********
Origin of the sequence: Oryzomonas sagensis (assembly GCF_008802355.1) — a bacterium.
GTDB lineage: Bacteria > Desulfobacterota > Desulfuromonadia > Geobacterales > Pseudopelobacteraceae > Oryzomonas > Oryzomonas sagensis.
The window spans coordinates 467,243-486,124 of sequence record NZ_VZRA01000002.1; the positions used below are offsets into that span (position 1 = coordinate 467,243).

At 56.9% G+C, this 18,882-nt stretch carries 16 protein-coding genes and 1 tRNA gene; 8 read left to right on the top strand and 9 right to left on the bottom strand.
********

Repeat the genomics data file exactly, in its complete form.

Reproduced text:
Origin of the sequence: Oryzomonas sagensis (assembly GCF_008802355.1) — a bacterium.
GTDB lineage: Bacteria > Desulfobacterota > Desulfuromonadia > Geobacterales > Pseudopelobacteraceae > Oryzomonas > Oryzomonas sagensis.
The window spans coordinates 467,243-486,124 of sequence record NZ_VZRA01000002.1; the positions used below are offsets into that span (position 1 = coordinate 467,243).

At 56.9% G+C, this 18,882-nt stretch carries 16 protein-coding genes and 1 tRNA gene; 8 read left to right on the top strand and 9 right to left on the bottom strand.